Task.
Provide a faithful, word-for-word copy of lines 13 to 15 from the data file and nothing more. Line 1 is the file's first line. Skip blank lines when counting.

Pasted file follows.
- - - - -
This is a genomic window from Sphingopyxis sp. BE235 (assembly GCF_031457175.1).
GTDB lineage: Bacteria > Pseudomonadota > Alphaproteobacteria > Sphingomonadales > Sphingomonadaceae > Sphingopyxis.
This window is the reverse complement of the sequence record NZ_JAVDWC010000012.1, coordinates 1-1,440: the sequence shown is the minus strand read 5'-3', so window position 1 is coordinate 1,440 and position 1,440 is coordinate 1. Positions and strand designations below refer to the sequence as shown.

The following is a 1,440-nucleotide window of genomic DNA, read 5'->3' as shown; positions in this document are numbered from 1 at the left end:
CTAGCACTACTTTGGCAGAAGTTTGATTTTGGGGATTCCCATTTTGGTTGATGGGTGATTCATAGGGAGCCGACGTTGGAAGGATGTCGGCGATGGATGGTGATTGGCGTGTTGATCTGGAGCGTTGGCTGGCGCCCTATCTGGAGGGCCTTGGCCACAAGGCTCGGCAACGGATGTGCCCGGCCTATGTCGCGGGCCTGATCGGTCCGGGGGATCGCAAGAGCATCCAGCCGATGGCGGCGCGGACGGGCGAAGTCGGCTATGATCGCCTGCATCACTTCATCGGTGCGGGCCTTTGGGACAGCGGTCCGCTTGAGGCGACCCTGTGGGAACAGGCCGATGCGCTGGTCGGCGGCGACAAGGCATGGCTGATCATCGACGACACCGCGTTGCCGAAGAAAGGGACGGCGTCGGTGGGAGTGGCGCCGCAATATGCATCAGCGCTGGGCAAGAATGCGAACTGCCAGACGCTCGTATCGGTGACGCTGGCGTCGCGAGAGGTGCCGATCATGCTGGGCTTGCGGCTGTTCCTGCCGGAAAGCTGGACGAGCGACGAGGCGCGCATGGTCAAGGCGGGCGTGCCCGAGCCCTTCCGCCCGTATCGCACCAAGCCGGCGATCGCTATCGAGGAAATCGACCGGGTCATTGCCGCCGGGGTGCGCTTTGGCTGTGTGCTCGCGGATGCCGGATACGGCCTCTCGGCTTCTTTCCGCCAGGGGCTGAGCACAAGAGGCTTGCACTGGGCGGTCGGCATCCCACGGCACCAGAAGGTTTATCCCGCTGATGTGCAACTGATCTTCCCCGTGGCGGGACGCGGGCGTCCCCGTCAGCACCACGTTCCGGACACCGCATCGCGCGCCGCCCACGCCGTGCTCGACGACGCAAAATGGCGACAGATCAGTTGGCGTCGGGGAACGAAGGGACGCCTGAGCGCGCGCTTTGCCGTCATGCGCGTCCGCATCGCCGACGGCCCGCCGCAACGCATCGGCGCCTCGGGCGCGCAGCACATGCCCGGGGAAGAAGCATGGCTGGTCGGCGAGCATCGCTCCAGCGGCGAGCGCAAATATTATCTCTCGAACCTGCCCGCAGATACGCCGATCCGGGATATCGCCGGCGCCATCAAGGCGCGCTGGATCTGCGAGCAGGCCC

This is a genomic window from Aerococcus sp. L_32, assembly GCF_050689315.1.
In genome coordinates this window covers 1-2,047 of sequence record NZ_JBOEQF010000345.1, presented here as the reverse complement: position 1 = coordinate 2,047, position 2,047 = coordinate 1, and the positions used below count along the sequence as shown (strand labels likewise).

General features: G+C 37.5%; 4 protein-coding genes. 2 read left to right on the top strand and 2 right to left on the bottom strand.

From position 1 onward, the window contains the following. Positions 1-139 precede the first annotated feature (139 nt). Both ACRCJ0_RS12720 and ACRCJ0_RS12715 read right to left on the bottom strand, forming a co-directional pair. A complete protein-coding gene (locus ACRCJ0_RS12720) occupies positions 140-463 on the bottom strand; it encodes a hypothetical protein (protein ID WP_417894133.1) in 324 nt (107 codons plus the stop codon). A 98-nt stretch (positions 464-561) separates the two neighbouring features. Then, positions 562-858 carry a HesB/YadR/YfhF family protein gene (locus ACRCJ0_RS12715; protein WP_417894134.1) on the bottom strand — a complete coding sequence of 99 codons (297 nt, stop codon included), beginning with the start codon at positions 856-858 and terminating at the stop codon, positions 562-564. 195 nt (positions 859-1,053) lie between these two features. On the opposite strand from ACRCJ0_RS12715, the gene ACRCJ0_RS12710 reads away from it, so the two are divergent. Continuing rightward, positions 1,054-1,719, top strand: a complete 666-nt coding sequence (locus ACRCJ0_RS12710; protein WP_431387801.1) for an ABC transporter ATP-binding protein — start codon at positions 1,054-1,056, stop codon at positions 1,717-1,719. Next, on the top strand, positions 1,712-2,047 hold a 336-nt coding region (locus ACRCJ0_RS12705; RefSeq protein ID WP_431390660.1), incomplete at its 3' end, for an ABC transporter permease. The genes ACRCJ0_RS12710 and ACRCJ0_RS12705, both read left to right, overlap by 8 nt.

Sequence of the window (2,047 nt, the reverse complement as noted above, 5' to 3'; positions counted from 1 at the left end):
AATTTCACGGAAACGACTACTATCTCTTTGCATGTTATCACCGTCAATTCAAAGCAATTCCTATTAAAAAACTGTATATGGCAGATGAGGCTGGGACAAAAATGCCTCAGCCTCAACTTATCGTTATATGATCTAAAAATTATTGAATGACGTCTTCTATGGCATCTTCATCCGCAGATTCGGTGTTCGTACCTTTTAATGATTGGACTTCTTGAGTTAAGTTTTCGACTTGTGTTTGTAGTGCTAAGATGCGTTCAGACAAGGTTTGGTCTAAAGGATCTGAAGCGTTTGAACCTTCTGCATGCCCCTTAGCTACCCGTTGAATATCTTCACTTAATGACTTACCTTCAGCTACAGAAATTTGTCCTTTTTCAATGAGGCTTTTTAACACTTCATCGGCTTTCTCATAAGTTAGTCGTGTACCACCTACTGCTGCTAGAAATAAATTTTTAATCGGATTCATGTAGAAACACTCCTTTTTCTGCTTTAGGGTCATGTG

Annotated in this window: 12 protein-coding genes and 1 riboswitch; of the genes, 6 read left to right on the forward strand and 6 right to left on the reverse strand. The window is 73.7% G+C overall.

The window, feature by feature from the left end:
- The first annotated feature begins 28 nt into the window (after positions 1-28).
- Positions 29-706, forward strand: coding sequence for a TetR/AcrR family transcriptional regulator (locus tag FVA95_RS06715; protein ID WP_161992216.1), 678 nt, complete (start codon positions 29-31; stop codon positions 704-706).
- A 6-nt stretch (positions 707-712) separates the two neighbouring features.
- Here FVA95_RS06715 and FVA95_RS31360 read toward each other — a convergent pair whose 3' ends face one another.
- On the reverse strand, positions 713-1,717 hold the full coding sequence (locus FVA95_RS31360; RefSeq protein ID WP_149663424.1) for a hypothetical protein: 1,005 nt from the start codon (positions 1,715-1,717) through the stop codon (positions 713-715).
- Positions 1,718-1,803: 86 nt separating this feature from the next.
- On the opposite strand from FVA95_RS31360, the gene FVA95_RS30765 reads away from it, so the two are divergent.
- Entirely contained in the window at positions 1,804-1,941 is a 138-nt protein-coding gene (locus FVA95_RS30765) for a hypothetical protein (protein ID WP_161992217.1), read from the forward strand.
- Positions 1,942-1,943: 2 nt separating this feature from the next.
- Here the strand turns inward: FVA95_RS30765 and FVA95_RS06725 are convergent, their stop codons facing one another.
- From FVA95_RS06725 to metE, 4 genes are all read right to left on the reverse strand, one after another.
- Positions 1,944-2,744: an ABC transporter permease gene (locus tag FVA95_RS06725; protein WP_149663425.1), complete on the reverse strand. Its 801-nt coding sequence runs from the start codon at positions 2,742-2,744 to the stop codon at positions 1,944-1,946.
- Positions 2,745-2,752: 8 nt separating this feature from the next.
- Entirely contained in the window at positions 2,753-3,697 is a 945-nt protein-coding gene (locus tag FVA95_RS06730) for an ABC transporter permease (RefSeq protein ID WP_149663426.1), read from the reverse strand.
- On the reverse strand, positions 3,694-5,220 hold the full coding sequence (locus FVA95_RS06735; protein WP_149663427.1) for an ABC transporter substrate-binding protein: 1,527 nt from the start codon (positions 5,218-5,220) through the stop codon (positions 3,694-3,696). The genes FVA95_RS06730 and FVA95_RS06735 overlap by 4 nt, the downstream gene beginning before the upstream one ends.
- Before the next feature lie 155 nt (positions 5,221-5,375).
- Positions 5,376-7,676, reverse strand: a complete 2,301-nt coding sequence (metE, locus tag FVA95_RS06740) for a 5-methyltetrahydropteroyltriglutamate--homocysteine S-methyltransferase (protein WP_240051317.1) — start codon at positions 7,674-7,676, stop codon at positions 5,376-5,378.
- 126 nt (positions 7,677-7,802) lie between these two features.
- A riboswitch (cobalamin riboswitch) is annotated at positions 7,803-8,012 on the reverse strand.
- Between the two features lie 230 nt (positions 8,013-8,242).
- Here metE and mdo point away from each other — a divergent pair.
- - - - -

The window, feature by feature from the left end:
- The first annotated feature begins 28 nt into the window (after positions 1-28).
- Positions 29-706, forward strand: coding sequence for a TetR/AcrR family transcriptional regulator (locus tag FVA95_RS06715; protein ID WP_161992216.1), 678 nt, complete (start codon positions 29-31; stop codon positions 704-706).